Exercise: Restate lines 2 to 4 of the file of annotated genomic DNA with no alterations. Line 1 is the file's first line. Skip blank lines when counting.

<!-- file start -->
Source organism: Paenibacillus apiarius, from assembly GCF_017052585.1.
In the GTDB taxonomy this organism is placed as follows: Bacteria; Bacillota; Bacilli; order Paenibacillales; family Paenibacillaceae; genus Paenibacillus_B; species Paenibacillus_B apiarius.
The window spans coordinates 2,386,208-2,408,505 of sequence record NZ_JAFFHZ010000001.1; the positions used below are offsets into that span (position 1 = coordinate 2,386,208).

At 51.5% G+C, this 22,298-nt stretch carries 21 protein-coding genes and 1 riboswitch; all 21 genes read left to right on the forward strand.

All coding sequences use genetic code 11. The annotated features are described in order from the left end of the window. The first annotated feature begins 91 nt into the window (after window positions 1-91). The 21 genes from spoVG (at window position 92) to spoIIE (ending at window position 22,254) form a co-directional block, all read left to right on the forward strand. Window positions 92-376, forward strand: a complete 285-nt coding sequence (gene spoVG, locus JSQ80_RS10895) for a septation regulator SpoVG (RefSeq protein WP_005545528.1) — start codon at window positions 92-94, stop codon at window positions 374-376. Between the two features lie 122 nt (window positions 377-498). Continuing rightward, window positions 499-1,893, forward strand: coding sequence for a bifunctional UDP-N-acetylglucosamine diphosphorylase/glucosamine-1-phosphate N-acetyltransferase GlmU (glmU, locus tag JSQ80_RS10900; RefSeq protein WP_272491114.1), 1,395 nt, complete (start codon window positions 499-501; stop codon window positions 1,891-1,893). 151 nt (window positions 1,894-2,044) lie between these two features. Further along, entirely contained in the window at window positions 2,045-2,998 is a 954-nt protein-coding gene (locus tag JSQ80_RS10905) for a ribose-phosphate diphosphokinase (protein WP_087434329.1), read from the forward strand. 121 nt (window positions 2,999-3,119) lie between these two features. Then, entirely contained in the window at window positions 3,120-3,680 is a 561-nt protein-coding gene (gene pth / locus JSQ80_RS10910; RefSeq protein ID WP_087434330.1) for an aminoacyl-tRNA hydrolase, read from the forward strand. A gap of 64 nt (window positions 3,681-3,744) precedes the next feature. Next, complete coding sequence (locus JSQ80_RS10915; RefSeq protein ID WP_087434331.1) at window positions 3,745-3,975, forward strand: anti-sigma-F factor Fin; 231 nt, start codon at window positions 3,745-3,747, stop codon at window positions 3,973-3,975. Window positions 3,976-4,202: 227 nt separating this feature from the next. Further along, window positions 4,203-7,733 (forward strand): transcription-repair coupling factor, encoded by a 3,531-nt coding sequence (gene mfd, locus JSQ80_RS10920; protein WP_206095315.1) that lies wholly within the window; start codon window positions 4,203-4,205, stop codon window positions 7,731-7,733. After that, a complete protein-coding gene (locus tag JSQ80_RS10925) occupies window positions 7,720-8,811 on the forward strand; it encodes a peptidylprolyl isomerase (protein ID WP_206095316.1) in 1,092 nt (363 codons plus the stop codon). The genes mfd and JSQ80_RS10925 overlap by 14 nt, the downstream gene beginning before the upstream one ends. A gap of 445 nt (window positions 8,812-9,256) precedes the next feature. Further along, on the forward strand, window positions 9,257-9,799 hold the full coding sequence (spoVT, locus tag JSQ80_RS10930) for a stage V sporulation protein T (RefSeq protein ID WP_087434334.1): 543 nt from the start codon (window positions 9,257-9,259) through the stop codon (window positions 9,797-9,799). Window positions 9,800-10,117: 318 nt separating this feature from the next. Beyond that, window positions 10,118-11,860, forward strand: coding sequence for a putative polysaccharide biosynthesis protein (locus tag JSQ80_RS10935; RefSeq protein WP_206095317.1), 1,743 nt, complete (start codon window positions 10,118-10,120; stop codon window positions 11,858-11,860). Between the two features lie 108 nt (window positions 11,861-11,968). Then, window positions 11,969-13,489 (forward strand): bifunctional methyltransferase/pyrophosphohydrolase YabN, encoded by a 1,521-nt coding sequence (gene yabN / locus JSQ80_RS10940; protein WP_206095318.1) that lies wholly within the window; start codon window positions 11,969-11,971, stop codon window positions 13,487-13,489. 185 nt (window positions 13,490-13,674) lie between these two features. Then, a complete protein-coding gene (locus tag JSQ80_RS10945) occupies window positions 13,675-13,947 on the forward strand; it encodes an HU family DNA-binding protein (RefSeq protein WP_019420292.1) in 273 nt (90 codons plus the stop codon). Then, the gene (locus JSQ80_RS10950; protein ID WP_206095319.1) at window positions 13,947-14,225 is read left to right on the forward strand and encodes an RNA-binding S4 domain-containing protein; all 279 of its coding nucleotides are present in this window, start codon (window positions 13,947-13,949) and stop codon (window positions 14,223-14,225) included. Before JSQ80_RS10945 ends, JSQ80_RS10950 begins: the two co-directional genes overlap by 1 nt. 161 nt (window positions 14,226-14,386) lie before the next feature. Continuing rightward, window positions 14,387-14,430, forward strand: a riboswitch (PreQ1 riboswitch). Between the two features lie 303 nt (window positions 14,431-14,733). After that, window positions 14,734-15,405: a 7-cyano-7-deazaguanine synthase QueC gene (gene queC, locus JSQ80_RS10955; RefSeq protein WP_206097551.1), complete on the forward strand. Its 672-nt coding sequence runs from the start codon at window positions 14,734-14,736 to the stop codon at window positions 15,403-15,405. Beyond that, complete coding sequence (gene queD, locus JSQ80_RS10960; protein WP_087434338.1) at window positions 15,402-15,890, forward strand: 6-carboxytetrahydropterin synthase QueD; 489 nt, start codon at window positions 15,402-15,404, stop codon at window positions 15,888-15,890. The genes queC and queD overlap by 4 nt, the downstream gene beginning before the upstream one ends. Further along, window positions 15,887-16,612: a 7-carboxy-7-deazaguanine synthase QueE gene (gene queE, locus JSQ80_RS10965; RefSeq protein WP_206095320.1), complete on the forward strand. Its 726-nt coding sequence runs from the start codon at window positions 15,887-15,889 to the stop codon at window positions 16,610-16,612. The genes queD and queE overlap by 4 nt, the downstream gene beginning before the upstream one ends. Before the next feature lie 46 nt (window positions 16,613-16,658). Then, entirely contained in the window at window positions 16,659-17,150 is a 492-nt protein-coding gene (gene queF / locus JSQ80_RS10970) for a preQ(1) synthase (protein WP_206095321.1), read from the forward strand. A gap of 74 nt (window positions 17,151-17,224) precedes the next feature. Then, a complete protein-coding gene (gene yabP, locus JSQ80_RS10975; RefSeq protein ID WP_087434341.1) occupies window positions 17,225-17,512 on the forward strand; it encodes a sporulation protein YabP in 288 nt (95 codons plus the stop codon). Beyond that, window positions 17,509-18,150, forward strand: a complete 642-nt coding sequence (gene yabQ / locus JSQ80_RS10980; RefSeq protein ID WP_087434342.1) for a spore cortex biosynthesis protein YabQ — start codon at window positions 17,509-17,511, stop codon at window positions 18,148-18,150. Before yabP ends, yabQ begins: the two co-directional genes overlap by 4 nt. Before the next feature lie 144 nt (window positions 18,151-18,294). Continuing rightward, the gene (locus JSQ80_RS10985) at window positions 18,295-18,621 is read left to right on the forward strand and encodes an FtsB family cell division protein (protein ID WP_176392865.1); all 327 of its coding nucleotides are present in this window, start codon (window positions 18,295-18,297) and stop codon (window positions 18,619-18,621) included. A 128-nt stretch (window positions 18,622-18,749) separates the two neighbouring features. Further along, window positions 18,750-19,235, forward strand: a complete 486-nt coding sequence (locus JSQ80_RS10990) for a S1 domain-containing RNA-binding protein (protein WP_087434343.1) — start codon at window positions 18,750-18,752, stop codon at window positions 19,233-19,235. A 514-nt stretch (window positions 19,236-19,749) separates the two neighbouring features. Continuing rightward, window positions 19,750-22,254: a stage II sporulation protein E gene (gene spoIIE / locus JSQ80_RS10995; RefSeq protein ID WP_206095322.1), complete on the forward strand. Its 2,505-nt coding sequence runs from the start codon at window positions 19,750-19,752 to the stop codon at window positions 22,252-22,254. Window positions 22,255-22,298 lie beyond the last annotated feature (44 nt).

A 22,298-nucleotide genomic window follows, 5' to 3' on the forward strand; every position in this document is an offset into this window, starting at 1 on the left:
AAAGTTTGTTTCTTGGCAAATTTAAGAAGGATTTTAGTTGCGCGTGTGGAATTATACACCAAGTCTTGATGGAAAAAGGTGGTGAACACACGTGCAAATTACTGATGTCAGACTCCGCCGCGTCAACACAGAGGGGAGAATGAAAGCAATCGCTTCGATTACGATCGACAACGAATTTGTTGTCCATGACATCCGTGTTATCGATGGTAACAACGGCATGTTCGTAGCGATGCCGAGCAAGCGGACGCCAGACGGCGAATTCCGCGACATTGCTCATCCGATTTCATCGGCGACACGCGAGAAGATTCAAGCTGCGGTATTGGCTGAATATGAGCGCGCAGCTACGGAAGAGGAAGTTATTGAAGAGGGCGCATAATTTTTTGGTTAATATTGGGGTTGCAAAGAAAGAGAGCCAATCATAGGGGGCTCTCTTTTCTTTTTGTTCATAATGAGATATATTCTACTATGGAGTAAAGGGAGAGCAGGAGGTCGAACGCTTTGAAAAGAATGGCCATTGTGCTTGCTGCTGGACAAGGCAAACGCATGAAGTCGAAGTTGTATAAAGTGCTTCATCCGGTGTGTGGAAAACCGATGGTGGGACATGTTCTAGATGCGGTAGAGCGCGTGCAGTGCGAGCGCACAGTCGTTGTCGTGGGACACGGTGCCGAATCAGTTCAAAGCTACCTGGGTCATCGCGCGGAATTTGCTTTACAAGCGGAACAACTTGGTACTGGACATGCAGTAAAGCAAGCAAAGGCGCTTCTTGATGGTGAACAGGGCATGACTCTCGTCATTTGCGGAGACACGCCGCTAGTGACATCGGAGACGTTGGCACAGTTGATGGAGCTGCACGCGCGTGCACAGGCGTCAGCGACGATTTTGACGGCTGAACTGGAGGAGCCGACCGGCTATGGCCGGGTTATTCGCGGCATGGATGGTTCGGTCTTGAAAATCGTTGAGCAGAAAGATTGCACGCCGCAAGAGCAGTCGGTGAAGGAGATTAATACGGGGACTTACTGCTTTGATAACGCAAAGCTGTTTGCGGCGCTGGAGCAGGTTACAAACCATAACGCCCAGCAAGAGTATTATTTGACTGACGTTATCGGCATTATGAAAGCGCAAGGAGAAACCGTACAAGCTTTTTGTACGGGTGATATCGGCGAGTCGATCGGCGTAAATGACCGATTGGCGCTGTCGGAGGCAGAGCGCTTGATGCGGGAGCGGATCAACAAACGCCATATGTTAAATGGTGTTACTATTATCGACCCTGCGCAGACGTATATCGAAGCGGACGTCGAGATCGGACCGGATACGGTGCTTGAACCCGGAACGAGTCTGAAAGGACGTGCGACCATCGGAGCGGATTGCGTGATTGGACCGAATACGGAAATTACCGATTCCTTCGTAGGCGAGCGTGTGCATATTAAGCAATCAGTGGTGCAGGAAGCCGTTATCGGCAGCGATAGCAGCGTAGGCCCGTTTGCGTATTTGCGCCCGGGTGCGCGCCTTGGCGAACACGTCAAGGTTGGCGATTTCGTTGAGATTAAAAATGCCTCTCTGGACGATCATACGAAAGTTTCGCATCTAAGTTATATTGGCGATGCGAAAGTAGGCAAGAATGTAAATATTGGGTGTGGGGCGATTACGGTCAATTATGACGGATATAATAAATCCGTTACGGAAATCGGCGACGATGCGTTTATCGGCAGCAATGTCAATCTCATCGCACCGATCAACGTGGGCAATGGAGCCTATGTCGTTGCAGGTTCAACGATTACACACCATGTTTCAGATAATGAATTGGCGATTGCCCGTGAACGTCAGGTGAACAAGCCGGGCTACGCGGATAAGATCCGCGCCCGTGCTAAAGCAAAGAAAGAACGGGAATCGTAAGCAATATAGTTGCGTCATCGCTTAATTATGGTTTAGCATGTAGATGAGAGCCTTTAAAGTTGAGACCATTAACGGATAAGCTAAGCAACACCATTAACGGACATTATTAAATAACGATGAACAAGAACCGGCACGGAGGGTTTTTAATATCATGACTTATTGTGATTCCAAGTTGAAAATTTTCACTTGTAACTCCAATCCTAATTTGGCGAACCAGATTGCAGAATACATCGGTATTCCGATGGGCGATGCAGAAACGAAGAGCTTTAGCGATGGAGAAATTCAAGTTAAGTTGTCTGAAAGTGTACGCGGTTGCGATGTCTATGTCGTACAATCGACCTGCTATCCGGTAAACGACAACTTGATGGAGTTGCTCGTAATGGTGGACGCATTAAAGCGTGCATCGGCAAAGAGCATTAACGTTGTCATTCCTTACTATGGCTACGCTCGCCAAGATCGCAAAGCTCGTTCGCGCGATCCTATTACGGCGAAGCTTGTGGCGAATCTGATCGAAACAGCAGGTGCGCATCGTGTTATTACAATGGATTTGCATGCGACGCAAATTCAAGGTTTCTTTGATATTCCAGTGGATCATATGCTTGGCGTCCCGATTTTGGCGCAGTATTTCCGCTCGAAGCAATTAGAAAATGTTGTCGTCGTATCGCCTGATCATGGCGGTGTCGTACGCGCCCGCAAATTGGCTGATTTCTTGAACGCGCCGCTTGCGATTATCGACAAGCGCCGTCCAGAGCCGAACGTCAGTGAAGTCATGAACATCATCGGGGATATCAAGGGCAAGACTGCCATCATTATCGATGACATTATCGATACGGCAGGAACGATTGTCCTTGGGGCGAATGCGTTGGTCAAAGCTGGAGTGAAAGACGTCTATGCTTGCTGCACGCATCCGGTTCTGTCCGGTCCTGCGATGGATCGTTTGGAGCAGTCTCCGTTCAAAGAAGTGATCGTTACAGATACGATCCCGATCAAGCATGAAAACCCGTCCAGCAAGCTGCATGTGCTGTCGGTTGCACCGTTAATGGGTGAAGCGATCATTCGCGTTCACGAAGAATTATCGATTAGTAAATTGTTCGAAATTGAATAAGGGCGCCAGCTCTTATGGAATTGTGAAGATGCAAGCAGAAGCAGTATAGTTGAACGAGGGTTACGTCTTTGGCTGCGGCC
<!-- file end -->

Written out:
In the GTDB taxonomy this organism is placed as follows: Bacteria; Bacillota; Bacilli; order Paenibacillales; family Paenibacillaceae; genus Paenibacillus_B; species Paenibacillus_B apiarius.
The window spans coordinates 2,386,208-2,408,505 of sequence record NZ_JAFFHZ010000001.1; the positions used below are offsets into that span (position 1 = coordinate 2,386,208).

At 51.5% G+C, this 22,298-nt stretch carries 21 protein-coding genes and 1 riboswitch; all 21 genes read left to right on the forward strand.